Most of these activities can be accomplished in a short period of time and will benefit the overall effort immensely. Development of a comprehensive Acceptance Test Plan is important to verify that the conversion process has accurately and completely converted an application. Once acceptance testing has been completed, the cut-over to live production using the converted software can be made.
Phases of a Conversion Project
The following sections offer an outline of the conversion planning methodology employed by Migration Specialties. The steps outlined below serve as guidelines rather than a strict set of rules, as conversion project planning is always dependent upon ongoing business needs and availability of hardware, software, and personnel resources. Careful planning and flexibility are key to any successful conversion. Time frames for a conversion project are strictly dependent on the project's size, complexity, and resource availability.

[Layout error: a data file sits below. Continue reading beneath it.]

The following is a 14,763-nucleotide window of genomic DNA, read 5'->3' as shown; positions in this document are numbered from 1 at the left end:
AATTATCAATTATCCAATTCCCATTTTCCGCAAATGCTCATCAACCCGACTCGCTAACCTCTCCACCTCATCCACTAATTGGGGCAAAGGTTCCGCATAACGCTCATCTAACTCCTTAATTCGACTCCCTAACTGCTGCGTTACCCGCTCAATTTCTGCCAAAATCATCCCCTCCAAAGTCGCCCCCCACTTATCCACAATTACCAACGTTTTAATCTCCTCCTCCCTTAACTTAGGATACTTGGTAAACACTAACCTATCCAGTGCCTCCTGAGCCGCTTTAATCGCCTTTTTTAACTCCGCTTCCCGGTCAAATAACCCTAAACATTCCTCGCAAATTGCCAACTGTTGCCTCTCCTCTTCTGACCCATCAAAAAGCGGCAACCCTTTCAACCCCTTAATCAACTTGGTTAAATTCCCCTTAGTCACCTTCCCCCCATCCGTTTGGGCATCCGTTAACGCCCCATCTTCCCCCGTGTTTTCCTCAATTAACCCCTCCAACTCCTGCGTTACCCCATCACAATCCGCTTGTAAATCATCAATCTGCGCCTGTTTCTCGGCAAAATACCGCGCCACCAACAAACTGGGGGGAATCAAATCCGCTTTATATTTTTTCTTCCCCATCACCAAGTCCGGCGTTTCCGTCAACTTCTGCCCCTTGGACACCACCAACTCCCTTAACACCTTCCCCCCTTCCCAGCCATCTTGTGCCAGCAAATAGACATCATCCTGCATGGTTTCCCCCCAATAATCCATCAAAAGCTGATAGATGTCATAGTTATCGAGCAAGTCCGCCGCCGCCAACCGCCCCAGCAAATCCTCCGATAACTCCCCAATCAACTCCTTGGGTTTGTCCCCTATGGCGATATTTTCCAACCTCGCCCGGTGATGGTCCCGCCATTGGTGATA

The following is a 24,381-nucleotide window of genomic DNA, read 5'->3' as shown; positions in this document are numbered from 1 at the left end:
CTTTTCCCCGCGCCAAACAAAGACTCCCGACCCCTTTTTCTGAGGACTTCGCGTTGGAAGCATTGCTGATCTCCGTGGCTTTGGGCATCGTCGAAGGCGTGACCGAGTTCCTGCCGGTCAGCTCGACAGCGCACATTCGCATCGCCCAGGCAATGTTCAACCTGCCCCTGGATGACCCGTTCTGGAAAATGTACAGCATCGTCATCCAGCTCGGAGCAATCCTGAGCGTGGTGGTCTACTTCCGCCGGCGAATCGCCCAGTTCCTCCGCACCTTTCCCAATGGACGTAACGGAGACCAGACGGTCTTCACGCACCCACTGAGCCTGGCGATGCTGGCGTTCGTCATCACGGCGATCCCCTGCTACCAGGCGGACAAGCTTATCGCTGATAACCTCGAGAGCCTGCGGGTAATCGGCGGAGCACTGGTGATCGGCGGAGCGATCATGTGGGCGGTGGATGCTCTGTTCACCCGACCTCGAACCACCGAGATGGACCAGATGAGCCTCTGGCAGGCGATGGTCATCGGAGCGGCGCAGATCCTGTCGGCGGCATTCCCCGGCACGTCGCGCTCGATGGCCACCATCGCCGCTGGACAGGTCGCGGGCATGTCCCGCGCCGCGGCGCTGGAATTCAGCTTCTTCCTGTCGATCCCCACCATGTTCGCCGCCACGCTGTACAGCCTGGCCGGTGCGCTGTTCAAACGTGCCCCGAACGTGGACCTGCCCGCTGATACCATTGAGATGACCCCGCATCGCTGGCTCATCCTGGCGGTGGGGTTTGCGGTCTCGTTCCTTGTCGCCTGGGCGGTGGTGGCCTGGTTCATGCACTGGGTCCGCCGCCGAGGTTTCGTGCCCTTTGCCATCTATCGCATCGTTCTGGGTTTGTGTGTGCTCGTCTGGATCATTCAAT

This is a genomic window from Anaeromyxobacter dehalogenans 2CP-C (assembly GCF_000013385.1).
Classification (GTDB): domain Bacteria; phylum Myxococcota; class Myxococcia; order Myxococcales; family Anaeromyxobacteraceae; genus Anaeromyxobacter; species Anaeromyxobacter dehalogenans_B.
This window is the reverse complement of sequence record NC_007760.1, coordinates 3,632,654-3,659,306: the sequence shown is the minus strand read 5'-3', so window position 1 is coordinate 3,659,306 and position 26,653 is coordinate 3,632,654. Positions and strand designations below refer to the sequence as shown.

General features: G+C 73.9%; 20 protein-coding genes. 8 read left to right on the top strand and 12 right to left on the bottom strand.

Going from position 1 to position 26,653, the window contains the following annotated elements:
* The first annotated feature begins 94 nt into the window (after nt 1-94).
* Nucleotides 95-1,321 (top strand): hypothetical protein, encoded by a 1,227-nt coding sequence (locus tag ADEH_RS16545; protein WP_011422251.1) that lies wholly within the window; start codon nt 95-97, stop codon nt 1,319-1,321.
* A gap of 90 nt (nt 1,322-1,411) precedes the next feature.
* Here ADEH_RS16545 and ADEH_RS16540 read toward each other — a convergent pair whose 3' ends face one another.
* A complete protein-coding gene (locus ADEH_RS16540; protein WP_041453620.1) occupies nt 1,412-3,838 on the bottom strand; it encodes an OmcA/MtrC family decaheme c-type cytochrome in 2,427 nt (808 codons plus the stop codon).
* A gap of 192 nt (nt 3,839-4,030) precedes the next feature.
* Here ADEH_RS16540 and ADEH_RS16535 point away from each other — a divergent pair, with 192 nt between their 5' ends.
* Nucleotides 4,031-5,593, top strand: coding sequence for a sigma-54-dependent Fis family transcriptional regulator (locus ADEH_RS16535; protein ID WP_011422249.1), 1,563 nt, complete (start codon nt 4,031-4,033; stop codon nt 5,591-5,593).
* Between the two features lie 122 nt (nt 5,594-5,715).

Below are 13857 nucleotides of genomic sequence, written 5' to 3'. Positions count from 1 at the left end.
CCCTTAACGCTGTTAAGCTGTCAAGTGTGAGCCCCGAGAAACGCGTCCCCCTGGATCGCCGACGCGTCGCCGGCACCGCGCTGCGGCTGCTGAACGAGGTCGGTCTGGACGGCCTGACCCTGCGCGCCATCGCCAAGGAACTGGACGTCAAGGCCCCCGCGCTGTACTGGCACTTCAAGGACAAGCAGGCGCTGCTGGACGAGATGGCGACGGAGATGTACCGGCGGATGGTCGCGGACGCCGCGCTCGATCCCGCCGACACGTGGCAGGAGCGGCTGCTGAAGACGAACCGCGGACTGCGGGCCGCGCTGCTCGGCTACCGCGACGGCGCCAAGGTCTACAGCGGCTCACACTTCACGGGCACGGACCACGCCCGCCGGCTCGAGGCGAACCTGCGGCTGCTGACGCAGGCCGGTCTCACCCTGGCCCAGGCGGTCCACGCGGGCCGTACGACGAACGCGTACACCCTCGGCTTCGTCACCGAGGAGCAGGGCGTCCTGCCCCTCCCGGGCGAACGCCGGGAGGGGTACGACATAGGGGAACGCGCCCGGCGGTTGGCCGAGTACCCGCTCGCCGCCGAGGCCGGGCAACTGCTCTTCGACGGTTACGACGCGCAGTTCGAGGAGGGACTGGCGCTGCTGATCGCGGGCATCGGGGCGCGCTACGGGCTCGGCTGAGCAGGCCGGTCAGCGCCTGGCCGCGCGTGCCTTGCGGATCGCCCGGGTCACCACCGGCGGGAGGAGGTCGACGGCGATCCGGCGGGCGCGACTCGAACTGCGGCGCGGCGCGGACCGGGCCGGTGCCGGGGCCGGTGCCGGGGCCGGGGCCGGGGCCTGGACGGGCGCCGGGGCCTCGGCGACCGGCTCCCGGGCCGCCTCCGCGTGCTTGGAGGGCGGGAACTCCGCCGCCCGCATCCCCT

Phase 1: Planning and Preparation
Planning and preparation are the most important phase of the project. Do them well and you ensure a smooth conversion project. Do them poorly and you are looking at project overruns, schedule slips, additional expense, and possible disaster. Phase 1 is also where you make the final determination that the code can be converted. If, during the inventory step, you find source code is missing, or during compile testing you have problems, then the source code may not be fit to convert. Stopping a well-planned conversion project at the end of Phase 1 is far less expensive or career damaging than being forced to abandon a project in the midst of Phase 3 due to poor preparations.
- Software applications that are to be converted are inventoried and the code is frozen for the duration of the project. As the application is inventoried, components that are not to be converted are eliminated. Freezing code changes prevents modifications to the system during the conversion project that might result in invalid test results during the acceptance test phase.
- The applications are scanned to ensure that all of the components necessary to successfully complete the conversion are present.
- The DIBOL code is test compiled using the DIBOL compiler to check for any compilation warnings or errors. Any existing warnings or errors are resolved before beginning the conversion of the code to C.